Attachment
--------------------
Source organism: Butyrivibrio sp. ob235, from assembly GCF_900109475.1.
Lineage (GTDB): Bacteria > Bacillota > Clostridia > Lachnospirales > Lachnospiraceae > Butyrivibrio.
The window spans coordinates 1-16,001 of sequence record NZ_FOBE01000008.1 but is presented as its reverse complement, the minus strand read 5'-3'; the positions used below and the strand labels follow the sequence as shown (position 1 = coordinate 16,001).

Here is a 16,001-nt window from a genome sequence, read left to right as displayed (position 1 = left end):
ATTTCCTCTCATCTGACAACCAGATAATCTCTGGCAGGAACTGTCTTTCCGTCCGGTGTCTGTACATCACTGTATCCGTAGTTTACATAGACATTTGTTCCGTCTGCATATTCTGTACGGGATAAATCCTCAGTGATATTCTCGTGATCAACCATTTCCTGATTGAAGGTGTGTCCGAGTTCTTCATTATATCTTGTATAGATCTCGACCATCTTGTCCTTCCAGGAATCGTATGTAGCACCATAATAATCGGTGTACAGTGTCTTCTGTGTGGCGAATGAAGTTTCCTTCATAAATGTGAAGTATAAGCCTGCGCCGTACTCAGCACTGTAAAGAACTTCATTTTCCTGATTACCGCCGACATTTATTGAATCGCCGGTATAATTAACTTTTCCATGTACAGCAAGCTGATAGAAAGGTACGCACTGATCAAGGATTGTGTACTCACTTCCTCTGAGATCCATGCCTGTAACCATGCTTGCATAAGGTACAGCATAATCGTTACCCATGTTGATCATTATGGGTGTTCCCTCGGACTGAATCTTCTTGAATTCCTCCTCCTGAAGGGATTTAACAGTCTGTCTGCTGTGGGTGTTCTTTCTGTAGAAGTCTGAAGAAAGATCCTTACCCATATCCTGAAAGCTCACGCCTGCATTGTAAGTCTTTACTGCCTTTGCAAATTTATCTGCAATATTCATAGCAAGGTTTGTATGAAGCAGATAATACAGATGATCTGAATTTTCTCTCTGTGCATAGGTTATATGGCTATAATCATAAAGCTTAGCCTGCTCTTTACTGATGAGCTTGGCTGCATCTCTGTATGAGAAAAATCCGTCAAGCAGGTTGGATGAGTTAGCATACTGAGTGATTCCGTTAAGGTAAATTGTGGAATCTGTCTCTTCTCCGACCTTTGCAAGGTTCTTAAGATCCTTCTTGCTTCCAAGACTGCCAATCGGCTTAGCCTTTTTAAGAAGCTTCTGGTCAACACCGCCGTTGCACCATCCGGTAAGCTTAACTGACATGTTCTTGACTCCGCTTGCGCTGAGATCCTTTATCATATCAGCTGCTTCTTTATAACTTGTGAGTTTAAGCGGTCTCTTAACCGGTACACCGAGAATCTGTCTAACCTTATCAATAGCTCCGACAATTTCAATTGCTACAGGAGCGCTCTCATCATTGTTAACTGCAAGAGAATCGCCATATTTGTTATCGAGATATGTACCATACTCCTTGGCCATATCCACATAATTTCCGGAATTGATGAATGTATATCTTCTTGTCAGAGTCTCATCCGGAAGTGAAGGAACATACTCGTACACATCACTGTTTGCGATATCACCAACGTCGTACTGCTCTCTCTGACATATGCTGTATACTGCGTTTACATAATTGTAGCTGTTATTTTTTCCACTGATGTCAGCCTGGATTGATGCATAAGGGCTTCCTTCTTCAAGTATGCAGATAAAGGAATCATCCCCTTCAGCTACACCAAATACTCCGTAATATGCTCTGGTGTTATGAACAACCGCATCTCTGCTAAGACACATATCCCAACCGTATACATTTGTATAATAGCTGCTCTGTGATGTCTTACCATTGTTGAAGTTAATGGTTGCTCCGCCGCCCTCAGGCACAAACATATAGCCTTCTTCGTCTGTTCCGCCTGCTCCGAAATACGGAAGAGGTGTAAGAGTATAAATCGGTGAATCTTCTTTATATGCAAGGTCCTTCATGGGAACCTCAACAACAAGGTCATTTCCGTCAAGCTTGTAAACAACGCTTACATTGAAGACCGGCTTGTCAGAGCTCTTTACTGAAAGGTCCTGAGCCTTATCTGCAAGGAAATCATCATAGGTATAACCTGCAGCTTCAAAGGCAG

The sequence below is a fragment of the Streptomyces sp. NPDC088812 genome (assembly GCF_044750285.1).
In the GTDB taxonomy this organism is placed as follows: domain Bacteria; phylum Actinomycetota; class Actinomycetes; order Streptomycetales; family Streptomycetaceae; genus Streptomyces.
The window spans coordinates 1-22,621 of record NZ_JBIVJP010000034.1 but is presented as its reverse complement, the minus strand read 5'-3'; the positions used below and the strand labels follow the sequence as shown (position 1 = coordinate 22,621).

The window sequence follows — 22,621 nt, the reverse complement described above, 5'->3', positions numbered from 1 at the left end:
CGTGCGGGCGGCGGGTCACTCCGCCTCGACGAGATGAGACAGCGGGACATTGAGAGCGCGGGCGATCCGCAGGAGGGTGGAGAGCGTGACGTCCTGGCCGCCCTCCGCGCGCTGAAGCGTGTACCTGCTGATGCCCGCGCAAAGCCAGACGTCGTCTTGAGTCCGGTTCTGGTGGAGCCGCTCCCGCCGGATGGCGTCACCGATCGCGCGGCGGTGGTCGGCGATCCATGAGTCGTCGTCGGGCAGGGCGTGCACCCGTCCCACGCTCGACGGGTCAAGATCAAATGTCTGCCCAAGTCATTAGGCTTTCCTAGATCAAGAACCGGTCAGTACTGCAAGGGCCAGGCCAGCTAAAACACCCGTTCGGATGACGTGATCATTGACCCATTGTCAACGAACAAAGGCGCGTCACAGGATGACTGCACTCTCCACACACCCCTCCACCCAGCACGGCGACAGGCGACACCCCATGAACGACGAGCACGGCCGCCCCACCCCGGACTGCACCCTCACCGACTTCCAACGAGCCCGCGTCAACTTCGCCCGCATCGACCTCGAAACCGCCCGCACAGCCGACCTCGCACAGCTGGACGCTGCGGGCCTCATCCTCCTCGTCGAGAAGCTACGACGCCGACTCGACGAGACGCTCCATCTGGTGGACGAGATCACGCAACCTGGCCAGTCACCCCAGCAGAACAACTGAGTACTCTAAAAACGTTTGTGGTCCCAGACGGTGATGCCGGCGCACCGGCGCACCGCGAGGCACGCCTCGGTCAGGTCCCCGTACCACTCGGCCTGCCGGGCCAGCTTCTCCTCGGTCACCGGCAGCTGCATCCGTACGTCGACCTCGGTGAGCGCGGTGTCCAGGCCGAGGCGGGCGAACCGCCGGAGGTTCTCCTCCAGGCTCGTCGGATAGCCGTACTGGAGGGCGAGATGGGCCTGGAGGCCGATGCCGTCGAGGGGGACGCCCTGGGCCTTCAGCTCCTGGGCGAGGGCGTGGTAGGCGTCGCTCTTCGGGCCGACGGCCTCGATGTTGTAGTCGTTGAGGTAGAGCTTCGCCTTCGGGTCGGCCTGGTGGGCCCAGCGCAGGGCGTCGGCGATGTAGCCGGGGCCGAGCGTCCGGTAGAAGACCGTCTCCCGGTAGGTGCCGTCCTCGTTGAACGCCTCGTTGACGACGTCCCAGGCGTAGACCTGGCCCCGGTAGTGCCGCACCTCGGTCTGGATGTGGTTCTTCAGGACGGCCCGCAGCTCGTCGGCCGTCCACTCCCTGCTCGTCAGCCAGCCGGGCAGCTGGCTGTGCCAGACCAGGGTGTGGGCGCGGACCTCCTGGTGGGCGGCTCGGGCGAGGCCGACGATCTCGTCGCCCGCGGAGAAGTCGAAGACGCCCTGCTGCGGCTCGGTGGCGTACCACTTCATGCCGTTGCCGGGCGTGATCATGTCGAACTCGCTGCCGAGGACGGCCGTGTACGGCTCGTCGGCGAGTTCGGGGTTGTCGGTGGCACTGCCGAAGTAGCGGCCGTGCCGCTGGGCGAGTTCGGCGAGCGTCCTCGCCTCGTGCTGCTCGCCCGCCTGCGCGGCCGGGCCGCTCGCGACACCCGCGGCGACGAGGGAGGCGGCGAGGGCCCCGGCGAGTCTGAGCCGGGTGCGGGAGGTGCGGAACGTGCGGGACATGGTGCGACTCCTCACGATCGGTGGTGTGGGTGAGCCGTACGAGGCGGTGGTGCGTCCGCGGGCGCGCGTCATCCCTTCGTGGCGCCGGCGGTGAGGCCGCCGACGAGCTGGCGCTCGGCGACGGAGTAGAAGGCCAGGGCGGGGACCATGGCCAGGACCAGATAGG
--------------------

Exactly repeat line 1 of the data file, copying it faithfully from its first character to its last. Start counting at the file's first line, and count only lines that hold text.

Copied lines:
Source organism: Butyrivibrio sp. ob235, from assembly GCF_900109475.1.